Improving customer experience in the contact center — and keeping the customer — overtook the pursuit of operational gains as the top objectives over the past two years. That's a key takeaway from a recent Aberdeen Group report.

But the real value of the report, "Contact Center Workforce Optimization: Secrets to Unlock Agent Productivity & Performance," is showing how both objectives can work together.

While only 32 percent of respondents cited "improve the quality of customer interactions" as the top objective in the comparable report two years ago, 59 percent gave that response in the current report. The data is based on a survey of 83 businesses.

3 KPIs

"We've witnessed an interesting shift in the objectives driving contact center [workforce optimization] programs over the past two years," Aberdeen notes. "As companies increasingly understand (and experience) the power of empowered customers, they're changing the strategic priorities from maximizing operational efficiencies to delighting clients."

That doesn't mean, of course, that agent productivity and performance improvements are not still very important. But it is now the second top objective, not the main one. Unpredictable customer traffic is one of the main challenges faced by contact centers, so operational efficiency, even when it's not the top goal, is essential for meeting increased client demands within a higher overall traffic – and for a higher number of communication channels.

Three key performance indicators (KPIs) are used by the report to distinguish contact centers that are able to increase their customer satisfaction scores:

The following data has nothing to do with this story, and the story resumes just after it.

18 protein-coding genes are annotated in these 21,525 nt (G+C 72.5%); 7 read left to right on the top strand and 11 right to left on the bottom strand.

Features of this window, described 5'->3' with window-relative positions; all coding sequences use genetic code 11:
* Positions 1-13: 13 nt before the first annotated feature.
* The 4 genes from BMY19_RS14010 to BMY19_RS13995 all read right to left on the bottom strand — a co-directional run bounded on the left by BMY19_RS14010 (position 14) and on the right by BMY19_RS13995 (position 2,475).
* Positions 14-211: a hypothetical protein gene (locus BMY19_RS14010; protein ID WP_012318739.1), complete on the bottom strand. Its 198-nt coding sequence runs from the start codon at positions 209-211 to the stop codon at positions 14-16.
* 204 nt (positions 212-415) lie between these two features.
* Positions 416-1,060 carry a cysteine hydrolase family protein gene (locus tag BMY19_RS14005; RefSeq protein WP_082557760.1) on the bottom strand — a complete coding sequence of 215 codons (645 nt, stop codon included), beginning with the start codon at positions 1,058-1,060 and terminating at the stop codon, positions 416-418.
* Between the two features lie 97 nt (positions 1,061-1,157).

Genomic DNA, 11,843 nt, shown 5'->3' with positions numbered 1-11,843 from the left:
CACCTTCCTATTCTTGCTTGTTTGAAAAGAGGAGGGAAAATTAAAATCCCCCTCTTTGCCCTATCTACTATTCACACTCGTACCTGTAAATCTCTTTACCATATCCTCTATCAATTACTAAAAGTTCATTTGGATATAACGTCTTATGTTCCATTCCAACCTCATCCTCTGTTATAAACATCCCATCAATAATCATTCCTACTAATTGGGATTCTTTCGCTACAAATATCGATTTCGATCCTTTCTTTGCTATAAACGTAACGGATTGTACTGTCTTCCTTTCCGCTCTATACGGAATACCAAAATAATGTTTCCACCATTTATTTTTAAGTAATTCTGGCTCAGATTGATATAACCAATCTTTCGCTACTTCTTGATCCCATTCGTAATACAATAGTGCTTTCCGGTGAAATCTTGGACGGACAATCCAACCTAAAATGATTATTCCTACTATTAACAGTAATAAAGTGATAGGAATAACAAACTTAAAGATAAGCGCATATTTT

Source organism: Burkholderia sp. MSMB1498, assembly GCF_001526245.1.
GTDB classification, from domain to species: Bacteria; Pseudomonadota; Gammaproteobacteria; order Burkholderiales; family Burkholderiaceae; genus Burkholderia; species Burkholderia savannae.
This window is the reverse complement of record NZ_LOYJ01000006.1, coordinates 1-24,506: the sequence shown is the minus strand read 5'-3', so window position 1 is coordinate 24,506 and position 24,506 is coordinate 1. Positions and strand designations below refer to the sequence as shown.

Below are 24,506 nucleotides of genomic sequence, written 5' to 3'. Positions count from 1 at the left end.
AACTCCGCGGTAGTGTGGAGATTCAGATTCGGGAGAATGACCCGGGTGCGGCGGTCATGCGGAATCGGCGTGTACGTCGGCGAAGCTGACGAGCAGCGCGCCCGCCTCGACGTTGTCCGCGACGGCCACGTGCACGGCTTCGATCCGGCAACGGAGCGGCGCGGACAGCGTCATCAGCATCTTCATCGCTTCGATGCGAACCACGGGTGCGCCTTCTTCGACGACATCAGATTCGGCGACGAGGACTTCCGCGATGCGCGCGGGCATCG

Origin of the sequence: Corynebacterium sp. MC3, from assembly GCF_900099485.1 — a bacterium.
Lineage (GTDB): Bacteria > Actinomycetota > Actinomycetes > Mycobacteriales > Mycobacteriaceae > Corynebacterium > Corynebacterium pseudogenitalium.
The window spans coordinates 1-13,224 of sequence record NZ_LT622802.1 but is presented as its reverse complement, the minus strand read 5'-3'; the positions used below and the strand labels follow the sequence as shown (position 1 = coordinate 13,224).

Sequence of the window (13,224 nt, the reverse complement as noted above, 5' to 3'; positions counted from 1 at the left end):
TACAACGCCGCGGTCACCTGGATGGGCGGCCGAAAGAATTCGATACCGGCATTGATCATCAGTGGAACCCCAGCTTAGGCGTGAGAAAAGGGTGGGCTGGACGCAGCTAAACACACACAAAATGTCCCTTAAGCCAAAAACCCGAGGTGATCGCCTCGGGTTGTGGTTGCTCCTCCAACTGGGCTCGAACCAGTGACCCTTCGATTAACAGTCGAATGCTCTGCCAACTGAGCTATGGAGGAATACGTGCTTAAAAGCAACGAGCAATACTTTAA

• First contact resolution rate
  • Year-over-year change in customer satisfaction
  • Year-over-year change in average handle time

4 Building Blocks

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The KPIs of the contact center leaders show that making customers happy goes hand-in-hand with operational efficiency. "The leading firms complement strength in satisfying clients with operational efficiencies," the report notes, by reducing the time to handle client needs and improving the percentage of first contact resolution rates.

By being efficient, centers allow agents to have the time and resources to resolve customer issues more effectively.

But how?

For contact center managers, this is the crux of the report, which points to four building blocks for balancing efficiency with customer satisfaction:

  1. Optimize agent scheduling: In our multi-channel world, this involves adjusting schedules to "anticipate and address demand coming from multiple touch-points"
  2. Streamline process and organizational management: to connect a customer with the agent who has the knowledge and skills to address client issues
  3. Maximize training results: by giving new agents the knowledge they need to be productive
  4. Optimize performance for continuous performance: making the best use of agent resources

In each of these, Aberdeen points to one of its additional free reports for details on achieving that building block. The research firm also makes note of technological tools that can help, such as time and attendance management, eLearning tools, pre-hire assessment tools, automated agent routing and automated agent scheduling.

Contact centers are the epicenter of the dilemma faced by businesses today. Customers demand more and will easily depart for a competitor, while price competition requires operations be efficient and cost-effective. With specific research and recommendations, this report – and the links to related ones – shows how companies can have that cake and eat it, too.